The case against the Rosenbergs rested primarily on the testimony of two witnesses: Harry Gold and David Greenglass. Gold, according to his own testimony, was an espionage courier for the Russians, the American contact for Klaus Fuchs, and the person to whom David Greenglass, allegedly recruited by his brother-in-law Julius Rosenberg, delivered data on the atom bomb in June, 1945. Much of the Schneirs’ effort is devoted to showing that both Gold and Greenglass were highly suggestible, vulnerable, mentally unstable men who were brainwashed by the F.B.I. into concocting a story of atomic espionage. The authors’ careful chronological reconstruction of the way in which their stories evolved does indeed suggest that their recollections were mutually reinforced, rather than independently drawn upon. But that is at best inconclusive. The inference that the F.B.I. got Gold and Greenglass to agree to an invented story about a non-existent relationship remains an inference, permitted but not compelled by the chronology. The authors waste a good deal of effort showing that the material which was allegedly transmitted was of little importance. Although that fact, which has been clear for at least a decade, has important implications for the larger issues surrounding the case, it has nothing whatever to do with the question of the Rosenbergs’ guilt or innocence. The annals of espionage are full of instances of wasted effort. It seems that one of the prime occupational hazards of that notably unrewarding occupation is the dry run.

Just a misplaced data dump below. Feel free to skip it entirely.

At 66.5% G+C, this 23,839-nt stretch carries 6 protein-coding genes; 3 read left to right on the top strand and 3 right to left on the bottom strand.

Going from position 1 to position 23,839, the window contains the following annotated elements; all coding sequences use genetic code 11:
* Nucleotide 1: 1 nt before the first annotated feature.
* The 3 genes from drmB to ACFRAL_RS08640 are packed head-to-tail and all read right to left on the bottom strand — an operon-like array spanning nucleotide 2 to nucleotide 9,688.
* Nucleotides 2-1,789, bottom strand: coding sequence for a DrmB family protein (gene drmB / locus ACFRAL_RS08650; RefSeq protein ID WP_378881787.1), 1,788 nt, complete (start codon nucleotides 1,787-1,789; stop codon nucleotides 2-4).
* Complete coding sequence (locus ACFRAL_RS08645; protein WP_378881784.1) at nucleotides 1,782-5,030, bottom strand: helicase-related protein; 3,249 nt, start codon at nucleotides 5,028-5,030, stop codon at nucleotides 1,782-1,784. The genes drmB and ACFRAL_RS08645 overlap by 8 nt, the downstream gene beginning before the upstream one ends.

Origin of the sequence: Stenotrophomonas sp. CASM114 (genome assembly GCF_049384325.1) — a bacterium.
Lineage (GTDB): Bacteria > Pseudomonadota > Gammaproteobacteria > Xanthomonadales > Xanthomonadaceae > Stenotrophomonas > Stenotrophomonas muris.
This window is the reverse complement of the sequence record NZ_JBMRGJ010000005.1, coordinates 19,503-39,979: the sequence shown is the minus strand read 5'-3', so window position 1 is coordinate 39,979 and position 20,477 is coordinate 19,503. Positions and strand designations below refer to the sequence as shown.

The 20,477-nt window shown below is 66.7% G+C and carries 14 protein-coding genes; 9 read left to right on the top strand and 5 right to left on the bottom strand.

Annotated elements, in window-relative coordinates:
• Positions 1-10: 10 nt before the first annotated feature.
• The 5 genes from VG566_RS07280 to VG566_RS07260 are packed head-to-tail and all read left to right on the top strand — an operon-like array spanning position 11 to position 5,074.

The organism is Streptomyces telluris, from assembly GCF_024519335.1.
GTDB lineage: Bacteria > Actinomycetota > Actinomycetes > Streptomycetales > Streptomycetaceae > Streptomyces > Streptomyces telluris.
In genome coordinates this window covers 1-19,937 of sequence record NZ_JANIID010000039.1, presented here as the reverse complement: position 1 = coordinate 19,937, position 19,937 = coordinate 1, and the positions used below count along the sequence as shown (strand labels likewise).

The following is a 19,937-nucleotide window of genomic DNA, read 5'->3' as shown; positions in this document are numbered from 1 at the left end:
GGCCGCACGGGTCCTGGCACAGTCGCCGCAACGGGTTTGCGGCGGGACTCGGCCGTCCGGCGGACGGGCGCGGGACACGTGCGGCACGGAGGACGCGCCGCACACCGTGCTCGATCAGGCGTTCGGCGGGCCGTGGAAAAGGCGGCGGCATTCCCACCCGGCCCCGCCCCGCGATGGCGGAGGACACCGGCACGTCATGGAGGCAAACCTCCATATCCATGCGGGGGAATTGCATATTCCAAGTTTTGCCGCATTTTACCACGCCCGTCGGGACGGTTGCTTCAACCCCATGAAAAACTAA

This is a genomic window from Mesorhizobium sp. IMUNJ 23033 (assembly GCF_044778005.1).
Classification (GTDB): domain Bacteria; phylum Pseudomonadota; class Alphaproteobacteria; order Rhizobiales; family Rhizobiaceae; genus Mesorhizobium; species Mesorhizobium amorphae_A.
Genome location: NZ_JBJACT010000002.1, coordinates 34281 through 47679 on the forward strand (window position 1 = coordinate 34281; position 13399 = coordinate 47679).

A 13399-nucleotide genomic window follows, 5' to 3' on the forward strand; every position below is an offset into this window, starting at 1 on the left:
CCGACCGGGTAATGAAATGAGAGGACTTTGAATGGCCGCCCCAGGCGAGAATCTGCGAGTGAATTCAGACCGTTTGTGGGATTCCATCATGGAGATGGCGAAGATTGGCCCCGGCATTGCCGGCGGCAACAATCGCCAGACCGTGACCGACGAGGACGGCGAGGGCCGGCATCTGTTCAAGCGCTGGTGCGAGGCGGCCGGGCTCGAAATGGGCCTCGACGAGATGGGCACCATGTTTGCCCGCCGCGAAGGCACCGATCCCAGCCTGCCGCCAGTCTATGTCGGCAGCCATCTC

The authors’ most effective fire is concentrated on the few scraps of physical evidence tending to corroborate the self-incriminating accusations of Gold and Greenglass. Much was made at the trial of certain photographs of members of the Greenglass family, identified by David Greenglass as having been taken for passport use at Julius Rosenberg’s direction shortly before the alleged conspirators were arrested. These photographs were introduced at the trial to corroborate testimony that the families were preparing to flee the country. From this, the jury was invited to infer consciousness of guilt. The authors examined the photographs introduced into evidence and concluded that they did not look like passport pictures, finding them to be larger than standard size and to reveal more of their subjects than the usual head-and shoulders. The authors showed copies to the proprietor of the shop where they had been taken, who asserted that they were not what the Greenglasses would have been given if they had asked for passport pictures but were, instead, ordinary family photographs. (As the authors point out in a footnote, the defense at the trial did not contest the characterization of these pictures as passport photographs.) From this, the authors imply that the F.B.I. helped the Greenglasses to concoct this story about pictures which had been innocently taken and that the prosecution, “employ[ing] incredibly audacious tactics, akin to those of a carnival shell game,” connived in the resulting deception. Perhaps so, but the leap from fact to conclusion displays the authors; propensity to resolve all doubts in favor of the Rosenbergs’ innocence and the government’s culpability. In the hands of a skillful defense lawyer at the trial, the point might have had telling effect. But we cannot now try the case de novo.